Neither the Falcons nor the Chargers had the same preseason buzz as the Eagles and Browns, but both teams were still considered playoff contenders. Now, after the Falcons fell 27-24 against the Colts on Sunday and the Chargers dropped a 27-20 nailbiter to the Texans, both sit at 1-2 as well. But while the Falcons may still have a chance in their division, the Chargers’ outlook seems much more grim.
The story of the Chargers season so far is a familiar one. Injuries have torpedoed several of the team’s talented rosters in the past few years, and that’s happened again in 2019. Superstar safety Derwin James was already on injured reserve with a foot injury when the Chargers lost safety Adrian Phillips to a potentially season-ending broken forearm last week. With James and Phillips on the shelf, L.A. has turned to 2017 fourth-round pick Rayshawn Jenkins and undrafted rookie Roderic Teamer at safety—and it’s no surprise that the secondary gave up plenty of big gains through the air to Deshaun Watson and the Texans. The hope against Houston’s vertical passing game was that the Chargers’ front four—led by Joey Bosa and Melvin Ingram—would be enough to overwhelm a suspect offensive line and mask some of the issues on the back end. The defense managed six quarterback hits and a pair of sacks, but the pressure still wasn’t consistent enough to slow down Watson, who finished with 351 passing yards and three touchdowns on just 34 attempts. Some of that production—like the second-and-10 play in the fourth quarter when Watson wiggled away from Ingram and lofted a short pass to Jordan Akins that he took for a 53-yard touchdown—was the result of the quarterback’s brilliance, but there were also plenty of coverage miscues. Plays like Watson’s 15-yard touchdown strike to Akins on a simple seam route in the third quarter are just too easy.
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The injury bug has also hit key areas on the Chargers offense. Starting left tackle Russell Okung is still out as he deals with blood clots, and his absence has made an already shaky offensive line even worse. J.J. Watt and the Texans’ front set up shop in the Chargers’ backfield. Watt finished with two of Houston’s five sacks and terrorized overmatched right tackle Sam Tevi all afternoon.
Even with their issues up front, though, the Chargers still have plenty of talent on offense—which makes this latest plague of injuries so tragic. Philip Rivers and Keenan Allen were both magnificent against the Texans. Rivers finished with 318 yards passing, and Allen hauled in an absurd 13 receptions for 183 yards and both of Rivers’s touchdowns. By the end of the game, it seemed as if Rivers was trying to will his team to a win. He placed a perfectly thrown 40-yard bomb to Travis Benjamin that would have been the game-winning touchdown, but it slipped out of Benjamin’s hands after a late challenge by safety Tashaun Gipson. The Chargers’ roster is formidable, but right now, it seems like the injuries to two key position groups will make it next to impossible for them to keep pace with the Chiefs in the AFC West.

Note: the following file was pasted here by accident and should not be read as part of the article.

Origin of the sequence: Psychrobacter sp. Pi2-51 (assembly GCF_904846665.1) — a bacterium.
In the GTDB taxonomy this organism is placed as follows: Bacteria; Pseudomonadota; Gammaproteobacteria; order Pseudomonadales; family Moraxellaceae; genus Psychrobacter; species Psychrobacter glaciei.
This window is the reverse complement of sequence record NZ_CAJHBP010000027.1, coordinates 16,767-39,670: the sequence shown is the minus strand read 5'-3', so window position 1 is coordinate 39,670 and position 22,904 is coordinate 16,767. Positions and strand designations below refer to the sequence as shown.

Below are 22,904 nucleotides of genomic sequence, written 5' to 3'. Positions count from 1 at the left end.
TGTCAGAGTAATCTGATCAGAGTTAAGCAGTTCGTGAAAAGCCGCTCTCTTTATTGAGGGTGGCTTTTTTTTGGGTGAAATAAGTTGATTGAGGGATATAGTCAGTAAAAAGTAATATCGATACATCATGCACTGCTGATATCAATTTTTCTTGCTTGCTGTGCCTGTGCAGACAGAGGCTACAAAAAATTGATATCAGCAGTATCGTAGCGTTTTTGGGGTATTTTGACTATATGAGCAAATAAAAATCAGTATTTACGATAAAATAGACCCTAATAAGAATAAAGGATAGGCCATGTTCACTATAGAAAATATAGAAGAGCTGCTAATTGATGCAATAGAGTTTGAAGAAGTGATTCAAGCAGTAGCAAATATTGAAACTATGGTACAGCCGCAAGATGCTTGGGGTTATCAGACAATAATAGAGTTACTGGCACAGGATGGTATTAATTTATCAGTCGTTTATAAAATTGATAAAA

Fortunately for the Falcons, they don’t have to deal with a juggernaut in their own division. Atlanta’s road loss to the Colts may have given the team a losing record, but the Falcons are still only a game behind the Saints in a division where both the Panthers and Bucs are reeling.
Since getting decimated by the Vikings in Week 1, Atlanta’s offense has found a bit more of a groove, and Matt Ryan’s group really got rolling in the second half on Sunday. Ryan threw another head-scratching interception early in the second quarter to bring his season total to six, but this group has shown that when Ryan, Julio Jones, and Atlanta’s other offensive weapons are clicking, they can put up points in a hurry. Ultimately, the offense should be fine under new coordinator Dirk Koetter.
The defense is another story. This offseason, head coach Dan Quinn took over as the team’s de facto defensive coordinator, putting the burden on himself to resurrect a unit that finished 31st in DVOA last season. The hope was that Quinn’s new role and better injury luck would help Atlanta finally solve a problem that’s perplexed the franchise during Quinn’s entire five-year tenure. So far, that hasn’t happened. This scheme is constructed to prevent big plays while often conceding shorter throws in the middle of the field, and the Colts exploited that plan all game. Quarterback Jacoby Brissett picked away at the underneath areas of the defense as Indianapolis efficiently marched up and down the field. A week after racking up five hurries and three quarterback hits against the Eagles, Takk McKinley was held largely in check, and the Falcons’ pass rush did little to bother Brissett. To make matters worse, Atlanta also lost starting safety Keanu Neal to an Achilles injury—his second season-ending injury in as many years. The Falcons may have believed this season would be different, but three games in, it seems that once again, the team’s best hope is to lean on Ryan and the offense.
With Drew Brees injured and the muddled NFC South up for grabs, the Falcons are in a much better position than the Eagles, Browns, and Chargers—all of whom have ready-made Super Bowl contenders in their own divisions. It also seems like Falcons’ early-season stumbles—especially on offense—can be corrected as the season goes on. The same goes for the Eagles, who desperately need to get players like Jackson and Jeffery back on the field. The Browns’ and Chargers’ issues, though, seem tougher to fix. Both teams are trending in the wrong direction, and unless they correct course fast, they’ll continue to lose ground that may be impossible to make up.